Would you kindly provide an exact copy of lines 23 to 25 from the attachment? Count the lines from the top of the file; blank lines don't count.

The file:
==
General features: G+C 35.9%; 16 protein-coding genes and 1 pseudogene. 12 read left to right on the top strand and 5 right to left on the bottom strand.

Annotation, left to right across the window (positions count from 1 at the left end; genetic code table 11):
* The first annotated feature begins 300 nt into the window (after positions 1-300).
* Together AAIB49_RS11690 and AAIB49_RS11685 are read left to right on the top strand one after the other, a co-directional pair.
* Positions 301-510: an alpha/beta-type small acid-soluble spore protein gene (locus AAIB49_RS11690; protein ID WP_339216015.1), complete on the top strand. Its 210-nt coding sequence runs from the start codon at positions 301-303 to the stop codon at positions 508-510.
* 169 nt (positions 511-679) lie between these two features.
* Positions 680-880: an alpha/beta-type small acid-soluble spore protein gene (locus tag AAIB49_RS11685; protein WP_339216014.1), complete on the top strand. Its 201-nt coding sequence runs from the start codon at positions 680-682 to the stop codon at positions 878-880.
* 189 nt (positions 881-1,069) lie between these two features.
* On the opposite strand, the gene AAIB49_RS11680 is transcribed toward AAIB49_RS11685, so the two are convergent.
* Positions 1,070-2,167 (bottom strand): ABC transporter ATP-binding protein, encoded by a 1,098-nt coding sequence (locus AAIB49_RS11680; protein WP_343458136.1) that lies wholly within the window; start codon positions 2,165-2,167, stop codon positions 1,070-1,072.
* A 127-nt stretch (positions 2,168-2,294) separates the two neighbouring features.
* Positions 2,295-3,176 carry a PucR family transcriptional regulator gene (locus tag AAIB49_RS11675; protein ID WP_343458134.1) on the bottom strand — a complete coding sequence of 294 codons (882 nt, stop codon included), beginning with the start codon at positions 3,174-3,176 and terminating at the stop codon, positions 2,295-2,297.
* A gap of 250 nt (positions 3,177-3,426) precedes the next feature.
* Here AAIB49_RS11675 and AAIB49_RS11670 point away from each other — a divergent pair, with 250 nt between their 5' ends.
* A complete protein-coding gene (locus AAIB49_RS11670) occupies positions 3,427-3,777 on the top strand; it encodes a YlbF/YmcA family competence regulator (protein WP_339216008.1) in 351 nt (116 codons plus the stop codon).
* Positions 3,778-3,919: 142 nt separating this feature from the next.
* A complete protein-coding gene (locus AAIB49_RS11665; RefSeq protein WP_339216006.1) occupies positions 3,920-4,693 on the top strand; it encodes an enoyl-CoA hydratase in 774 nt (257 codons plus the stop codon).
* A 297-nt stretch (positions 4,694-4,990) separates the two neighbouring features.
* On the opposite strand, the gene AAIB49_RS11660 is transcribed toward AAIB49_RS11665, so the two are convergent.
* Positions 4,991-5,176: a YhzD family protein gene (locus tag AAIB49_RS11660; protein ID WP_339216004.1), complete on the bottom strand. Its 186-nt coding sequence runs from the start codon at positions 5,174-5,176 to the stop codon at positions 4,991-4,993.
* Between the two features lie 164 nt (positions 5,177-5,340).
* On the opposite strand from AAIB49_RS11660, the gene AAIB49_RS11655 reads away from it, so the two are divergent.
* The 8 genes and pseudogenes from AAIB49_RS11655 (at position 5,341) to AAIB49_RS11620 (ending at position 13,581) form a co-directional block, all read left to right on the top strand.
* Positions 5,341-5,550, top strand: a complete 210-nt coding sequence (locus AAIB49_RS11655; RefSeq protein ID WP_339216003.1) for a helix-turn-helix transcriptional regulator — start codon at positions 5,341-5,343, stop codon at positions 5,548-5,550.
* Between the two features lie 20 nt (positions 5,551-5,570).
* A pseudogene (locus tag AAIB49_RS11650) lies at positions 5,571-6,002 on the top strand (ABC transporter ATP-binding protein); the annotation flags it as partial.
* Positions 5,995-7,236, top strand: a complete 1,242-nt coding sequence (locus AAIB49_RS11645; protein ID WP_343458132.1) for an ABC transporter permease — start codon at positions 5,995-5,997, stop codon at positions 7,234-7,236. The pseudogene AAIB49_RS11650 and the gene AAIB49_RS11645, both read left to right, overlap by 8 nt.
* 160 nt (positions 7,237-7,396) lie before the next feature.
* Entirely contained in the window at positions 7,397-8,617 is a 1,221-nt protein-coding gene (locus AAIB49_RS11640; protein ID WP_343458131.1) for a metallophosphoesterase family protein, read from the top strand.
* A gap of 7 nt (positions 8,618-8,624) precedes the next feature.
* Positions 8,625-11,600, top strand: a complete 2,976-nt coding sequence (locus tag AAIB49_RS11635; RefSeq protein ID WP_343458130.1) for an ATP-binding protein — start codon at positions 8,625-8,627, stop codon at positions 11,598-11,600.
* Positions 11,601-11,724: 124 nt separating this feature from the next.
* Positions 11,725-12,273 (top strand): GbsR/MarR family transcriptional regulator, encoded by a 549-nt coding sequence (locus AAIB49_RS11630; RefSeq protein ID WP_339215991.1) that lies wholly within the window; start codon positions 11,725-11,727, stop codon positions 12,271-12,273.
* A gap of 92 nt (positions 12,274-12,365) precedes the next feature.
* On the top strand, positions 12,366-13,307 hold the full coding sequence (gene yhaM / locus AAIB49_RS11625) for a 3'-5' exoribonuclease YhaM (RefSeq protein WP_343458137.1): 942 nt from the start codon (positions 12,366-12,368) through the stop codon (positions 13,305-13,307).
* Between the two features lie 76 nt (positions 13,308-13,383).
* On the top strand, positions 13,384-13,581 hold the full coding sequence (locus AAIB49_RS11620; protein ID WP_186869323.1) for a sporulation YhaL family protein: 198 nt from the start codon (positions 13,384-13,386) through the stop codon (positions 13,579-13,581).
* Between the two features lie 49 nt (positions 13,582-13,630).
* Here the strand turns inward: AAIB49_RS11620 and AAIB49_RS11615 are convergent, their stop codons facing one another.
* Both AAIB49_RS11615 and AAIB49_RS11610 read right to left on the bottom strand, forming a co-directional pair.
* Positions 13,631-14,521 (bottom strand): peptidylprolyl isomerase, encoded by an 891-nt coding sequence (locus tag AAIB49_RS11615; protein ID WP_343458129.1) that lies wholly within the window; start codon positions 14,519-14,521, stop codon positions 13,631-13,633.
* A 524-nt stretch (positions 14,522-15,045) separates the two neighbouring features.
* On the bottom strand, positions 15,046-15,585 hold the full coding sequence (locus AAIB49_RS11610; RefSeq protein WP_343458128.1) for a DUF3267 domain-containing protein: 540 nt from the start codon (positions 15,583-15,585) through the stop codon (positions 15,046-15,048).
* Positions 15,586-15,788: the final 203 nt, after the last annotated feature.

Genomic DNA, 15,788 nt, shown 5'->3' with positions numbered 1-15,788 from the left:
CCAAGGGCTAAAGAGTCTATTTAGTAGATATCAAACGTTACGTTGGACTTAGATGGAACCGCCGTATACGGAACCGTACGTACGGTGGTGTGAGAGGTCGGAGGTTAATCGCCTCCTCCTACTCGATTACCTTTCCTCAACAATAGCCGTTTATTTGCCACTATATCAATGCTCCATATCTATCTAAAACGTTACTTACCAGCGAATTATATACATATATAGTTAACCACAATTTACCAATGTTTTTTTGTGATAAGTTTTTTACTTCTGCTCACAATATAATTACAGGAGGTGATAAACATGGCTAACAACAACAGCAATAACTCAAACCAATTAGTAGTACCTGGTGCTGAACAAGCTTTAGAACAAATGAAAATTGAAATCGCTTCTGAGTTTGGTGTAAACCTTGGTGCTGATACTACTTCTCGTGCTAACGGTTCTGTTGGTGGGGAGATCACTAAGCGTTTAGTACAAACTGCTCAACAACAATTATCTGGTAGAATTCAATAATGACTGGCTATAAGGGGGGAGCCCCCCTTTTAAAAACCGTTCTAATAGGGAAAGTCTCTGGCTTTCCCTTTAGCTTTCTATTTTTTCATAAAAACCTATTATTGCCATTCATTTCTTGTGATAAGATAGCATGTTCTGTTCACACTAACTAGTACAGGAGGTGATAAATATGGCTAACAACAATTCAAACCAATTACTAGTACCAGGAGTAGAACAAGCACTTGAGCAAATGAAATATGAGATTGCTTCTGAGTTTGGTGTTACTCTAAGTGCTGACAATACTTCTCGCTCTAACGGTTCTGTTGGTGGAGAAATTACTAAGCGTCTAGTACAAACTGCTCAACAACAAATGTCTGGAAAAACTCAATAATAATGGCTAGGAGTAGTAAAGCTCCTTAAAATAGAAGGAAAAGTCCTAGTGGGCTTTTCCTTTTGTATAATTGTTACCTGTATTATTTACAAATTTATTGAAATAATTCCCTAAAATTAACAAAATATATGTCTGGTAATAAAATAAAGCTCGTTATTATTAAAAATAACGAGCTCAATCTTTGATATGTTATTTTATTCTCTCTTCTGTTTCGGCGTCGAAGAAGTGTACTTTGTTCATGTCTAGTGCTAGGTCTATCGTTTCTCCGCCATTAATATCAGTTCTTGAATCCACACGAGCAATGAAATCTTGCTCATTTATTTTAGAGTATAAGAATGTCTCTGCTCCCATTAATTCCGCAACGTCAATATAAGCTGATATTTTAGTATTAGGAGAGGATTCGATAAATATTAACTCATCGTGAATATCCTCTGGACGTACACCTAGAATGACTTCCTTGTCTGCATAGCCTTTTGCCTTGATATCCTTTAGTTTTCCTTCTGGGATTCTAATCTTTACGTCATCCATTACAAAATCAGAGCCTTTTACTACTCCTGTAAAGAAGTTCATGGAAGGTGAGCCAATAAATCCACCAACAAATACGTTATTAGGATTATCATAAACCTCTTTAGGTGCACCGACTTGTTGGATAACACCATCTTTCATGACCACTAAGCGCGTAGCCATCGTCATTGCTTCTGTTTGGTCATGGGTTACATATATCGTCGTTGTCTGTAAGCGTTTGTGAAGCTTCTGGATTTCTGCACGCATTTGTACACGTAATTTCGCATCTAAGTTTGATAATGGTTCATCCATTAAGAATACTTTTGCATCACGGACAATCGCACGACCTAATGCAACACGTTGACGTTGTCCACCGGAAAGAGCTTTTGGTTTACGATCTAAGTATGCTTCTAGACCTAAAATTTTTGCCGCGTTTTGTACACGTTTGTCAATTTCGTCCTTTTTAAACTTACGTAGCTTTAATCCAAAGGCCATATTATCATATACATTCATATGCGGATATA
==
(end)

* The 8 genes and pseudogenes from AAIB49_RS11655 (at position 5,341) to AAIB49_RS11620 (ending at position 13,581) form a co-directional block, all read left to right on the top strand.
* Positions 5,341-5,550, top strand: a complete 210-nt coding sequence (locus AAIB49_RS11655; RefSeq protein ID WP_339216003.1) for a helix-turn-helix transcriptional regulator — start codon at positions 5,341-5,343, stop codon at positions 5,548-5,550.
* Between the two features lie 20 nt (positions 5,551-5,570).